Stevie Wonder shared his future plans to move to Ghana with Oprah Winfrey in a recent interview.
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The 70-year-old says he wants to protect his grandchildren from racist injustices in America. “I wanna see this nation smile again,” he told Oprah, 67. “And I want to see it before I leave to travel to move to Ghana, because I’m going to do that.”
The host asked him to clarify if he’s moving to Ghana permanently and Stevie Wonder responded, “I am, because I don’t want to see my children’s children’s children have to say, ‘Oh, please like me. Please respect me. Please know that I am important. Please value me.’ What kinda [life is that]?”
The singer has lived a long, illustrious life and his move can be motivated by a number of things. But it’s proven that Black people feel a sense of pride and security when surrounded by a majority of other Black people.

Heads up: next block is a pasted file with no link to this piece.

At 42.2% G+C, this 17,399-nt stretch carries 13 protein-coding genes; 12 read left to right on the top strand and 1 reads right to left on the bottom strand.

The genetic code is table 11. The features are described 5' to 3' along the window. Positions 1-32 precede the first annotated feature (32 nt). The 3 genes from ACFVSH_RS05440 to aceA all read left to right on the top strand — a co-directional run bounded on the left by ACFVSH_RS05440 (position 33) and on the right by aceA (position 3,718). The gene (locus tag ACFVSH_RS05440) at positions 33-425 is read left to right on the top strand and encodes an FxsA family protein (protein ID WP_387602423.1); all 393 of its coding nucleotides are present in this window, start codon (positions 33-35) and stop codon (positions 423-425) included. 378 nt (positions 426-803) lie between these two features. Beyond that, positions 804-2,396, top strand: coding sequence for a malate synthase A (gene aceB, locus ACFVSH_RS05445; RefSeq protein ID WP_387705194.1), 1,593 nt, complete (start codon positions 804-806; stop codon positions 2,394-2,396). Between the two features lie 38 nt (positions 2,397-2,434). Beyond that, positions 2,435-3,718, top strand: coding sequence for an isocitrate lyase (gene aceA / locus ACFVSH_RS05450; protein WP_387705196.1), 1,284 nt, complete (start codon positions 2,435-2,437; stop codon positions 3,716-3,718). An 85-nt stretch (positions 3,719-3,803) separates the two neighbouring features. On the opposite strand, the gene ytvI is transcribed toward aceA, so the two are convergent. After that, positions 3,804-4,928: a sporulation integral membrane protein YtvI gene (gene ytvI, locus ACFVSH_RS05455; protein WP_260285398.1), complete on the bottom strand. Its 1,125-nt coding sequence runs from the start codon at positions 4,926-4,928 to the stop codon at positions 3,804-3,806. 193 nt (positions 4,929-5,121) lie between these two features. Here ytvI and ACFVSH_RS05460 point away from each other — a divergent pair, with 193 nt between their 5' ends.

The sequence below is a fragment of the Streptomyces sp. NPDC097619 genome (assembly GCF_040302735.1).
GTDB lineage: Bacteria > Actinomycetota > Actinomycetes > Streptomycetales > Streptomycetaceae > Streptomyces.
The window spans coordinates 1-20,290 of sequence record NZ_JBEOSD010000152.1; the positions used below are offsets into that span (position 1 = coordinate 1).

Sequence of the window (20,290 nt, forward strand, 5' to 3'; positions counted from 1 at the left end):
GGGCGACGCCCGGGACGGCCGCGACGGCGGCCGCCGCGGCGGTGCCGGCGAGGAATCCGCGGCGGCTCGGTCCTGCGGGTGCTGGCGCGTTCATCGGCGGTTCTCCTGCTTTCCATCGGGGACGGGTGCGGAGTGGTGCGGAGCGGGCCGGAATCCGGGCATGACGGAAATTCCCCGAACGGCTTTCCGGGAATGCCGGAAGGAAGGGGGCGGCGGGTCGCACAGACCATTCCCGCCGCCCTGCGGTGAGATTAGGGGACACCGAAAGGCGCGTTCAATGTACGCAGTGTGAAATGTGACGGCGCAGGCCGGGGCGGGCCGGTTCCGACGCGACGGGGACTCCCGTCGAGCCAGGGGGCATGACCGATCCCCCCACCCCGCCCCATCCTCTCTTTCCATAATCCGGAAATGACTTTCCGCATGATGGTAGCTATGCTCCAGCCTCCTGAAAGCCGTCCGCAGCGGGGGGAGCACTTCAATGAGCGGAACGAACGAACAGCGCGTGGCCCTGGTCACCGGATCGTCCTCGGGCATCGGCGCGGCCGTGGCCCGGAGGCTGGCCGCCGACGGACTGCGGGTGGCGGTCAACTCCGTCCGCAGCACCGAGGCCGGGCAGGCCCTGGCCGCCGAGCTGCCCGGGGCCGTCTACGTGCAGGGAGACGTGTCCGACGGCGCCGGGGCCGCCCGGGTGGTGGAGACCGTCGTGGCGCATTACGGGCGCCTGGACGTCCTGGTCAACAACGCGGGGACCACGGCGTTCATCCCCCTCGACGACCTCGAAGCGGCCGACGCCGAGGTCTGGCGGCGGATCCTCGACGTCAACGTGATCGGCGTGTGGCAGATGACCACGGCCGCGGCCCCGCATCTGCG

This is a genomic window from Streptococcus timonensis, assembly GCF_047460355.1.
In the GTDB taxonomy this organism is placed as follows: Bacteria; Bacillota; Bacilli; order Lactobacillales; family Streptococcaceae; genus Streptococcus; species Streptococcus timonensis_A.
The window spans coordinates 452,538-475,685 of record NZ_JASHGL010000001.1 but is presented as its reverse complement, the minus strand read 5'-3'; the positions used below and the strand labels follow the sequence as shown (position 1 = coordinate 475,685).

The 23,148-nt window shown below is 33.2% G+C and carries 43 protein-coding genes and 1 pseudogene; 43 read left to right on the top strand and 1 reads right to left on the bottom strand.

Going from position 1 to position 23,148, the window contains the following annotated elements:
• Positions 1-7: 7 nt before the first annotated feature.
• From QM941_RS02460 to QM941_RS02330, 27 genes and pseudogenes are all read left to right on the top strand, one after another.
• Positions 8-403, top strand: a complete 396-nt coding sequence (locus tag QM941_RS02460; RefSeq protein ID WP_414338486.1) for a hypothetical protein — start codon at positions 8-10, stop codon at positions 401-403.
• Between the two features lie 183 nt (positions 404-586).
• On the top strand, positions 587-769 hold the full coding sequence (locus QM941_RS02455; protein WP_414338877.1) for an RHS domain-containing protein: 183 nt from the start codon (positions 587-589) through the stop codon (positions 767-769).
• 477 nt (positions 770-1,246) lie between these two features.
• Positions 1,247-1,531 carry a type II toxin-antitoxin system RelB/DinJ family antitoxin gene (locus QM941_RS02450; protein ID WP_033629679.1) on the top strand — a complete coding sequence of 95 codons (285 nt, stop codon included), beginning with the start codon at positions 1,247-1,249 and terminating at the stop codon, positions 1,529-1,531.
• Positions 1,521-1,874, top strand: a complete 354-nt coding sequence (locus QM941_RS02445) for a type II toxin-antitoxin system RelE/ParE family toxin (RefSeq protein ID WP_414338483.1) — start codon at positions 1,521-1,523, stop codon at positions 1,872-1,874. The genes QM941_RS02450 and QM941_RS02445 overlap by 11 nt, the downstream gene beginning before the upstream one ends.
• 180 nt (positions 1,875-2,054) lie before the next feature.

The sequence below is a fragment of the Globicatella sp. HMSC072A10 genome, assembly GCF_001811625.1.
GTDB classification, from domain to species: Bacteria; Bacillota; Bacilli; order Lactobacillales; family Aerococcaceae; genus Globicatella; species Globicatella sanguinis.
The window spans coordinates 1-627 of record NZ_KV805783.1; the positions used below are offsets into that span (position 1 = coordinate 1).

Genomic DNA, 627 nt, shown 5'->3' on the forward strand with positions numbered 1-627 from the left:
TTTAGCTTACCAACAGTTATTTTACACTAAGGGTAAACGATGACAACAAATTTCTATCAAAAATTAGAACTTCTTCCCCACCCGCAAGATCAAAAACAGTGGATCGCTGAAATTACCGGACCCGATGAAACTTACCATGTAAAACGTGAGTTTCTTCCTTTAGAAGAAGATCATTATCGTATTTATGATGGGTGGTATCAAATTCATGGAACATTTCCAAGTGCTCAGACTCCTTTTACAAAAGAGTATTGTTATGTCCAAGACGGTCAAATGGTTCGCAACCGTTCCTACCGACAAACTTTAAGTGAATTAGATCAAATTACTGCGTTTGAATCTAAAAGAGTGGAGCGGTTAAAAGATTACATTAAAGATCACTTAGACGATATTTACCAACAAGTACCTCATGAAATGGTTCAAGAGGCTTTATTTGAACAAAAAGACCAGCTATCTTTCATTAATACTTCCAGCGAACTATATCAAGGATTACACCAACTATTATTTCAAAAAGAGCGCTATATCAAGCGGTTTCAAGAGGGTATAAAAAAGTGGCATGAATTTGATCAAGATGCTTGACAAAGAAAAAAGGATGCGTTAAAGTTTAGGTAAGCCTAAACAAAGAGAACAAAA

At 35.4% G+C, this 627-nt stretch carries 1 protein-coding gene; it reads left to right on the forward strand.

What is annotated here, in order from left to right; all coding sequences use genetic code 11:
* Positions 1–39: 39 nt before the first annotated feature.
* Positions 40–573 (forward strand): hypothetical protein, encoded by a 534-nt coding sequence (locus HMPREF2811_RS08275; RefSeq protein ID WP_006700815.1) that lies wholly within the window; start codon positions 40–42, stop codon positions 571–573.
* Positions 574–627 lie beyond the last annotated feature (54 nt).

It’s said that Historically Black Colleges in the United States mirror this feeling.
This is the first time that Stevie Wonder talked about moving to Ghana. The “Superstition” singer said in a 1994 interview with the International Association of African American Music that he fell in love with the country and “there’s more of a sense of community there.”
In honor of Dr. Martin Luther King’s birthday last month, Stevie Wonder penned an emotional letter speaking out on the lack of racial advancement since his assassination.
“Dear Dr. King, I met you when I was 14 years of age,” he began. “You were a true hero and you became an inspiration.”
Wonder later said, “It is painful to know that needle has not moved one iota. For 36 years, we’ve had a national holiday honoring your birthday and principles, yet you would not believe the lack of progress. It makes me physically sick. I am sick of politicians trying to find an easy solution to a 400-year problem.”
What are your thoughts on the reason Stevie Wonder is moving to Ghana?